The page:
When working with TypeScript, developers may come across the terms "never" and "void" while defining function return types. Both types signify the absence of a return value, but subtle differences exist between them.
"Void" is a type that represents the absence of a value returned by a function. It means that the function will execute but not return any data. It is useful when we want to perform some side-effect, like logging a message or updating a database, without returning any data.
On the other hand, "never" is a type that represents a function that will never return. It means the function will throw an error or enter into an infinite loop. It is useful when we want to signal that a function will never complete normally.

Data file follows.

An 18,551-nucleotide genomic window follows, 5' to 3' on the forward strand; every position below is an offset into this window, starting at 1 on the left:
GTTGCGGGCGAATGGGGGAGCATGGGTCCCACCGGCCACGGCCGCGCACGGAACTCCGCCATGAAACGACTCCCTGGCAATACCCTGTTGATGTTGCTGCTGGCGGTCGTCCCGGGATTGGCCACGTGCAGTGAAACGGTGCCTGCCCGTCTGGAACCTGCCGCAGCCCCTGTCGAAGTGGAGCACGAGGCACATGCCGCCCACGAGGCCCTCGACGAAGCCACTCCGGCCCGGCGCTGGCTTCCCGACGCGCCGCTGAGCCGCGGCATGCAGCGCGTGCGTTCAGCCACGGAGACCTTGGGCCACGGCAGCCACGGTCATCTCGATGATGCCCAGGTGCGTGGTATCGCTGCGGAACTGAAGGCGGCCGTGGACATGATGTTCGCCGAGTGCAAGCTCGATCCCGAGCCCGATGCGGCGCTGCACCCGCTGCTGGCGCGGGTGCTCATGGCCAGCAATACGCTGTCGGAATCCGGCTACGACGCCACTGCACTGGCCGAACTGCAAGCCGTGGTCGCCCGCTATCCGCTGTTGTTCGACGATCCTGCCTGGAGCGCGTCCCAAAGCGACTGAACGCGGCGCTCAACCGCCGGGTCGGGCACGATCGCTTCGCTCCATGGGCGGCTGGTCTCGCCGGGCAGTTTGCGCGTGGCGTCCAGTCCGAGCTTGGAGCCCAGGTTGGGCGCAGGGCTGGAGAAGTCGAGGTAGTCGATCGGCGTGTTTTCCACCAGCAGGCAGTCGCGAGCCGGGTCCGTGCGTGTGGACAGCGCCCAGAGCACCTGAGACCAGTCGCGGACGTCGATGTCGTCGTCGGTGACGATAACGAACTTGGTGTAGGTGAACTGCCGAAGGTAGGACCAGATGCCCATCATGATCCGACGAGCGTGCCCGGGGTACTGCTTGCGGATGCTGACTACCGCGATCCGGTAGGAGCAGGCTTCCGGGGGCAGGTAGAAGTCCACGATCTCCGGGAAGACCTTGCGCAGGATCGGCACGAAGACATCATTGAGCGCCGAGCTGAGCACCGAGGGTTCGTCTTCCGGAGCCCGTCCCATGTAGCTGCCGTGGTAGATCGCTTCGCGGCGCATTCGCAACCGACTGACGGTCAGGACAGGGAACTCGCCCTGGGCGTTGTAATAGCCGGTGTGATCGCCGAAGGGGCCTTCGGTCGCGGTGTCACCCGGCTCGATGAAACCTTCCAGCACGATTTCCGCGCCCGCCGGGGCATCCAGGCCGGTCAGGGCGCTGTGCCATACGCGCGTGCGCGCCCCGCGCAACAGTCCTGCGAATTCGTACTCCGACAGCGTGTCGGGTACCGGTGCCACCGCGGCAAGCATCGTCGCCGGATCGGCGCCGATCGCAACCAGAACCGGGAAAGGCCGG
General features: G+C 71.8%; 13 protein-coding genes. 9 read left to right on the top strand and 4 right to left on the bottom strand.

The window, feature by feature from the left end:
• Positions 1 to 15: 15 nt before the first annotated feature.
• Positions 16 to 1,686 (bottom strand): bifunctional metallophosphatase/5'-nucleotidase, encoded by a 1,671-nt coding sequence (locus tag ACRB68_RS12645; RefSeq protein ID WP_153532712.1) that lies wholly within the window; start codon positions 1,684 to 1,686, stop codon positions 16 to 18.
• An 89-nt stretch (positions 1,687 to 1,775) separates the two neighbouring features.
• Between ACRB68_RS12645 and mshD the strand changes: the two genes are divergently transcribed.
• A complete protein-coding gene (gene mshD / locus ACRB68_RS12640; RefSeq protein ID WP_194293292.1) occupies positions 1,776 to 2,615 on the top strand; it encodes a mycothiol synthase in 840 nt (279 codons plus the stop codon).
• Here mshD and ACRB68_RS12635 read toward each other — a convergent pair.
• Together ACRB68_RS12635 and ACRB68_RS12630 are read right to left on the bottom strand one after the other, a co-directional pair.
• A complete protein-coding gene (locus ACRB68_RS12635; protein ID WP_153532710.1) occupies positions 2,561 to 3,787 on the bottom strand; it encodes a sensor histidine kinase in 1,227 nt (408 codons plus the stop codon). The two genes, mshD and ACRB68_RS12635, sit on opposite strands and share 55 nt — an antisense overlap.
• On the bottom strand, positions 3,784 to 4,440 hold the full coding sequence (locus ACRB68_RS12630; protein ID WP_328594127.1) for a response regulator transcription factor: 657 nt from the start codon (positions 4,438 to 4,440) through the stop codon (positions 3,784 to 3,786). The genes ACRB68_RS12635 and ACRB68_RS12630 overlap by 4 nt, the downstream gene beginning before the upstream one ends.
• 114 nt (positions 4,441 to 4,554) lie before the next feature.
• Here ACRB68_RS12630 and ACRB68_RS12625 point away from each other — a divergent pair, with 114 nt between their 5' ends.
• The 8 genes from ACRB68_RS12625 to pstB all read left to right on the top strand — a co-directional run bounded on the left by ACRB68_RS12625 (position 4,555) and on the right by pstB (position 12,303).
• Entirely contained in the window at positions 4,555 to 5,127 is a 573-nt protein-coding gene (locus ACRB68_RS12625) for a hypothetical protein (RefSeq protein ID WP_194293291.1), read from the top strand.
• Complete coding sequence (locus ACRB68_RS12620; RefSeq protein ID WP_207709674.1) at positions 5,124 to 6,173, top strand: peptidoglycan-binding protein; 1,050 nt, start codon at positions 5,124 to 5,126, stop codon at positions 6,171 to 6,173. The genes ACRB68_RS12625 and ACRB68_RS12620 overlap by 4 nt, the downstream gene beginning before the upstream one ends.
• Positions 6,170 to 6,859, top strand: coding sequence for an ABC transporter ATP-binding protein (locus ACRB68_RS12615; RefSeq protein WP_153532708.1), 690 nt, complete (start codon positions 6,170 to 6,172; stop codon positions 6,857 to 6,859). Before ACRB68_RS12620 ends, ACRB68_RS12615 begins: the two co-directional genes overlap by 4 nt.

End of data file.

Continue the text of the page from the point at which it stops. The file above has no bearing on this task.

Consider the following examples:
In the example above,
logMessage is a function that logs a message to the console and returns nothing, so its return type is
throwError is a function that throws an error, so its return type is
infiniteLoop is a function that enters into an infinite loop and never returns, so its return type is also
In summary, "void" is used when a function performs a side-effect and does not return any data, while "never" is used when a function will never complete normally. Understanding the differences between these types is important to use them correctly in your TypeScript code.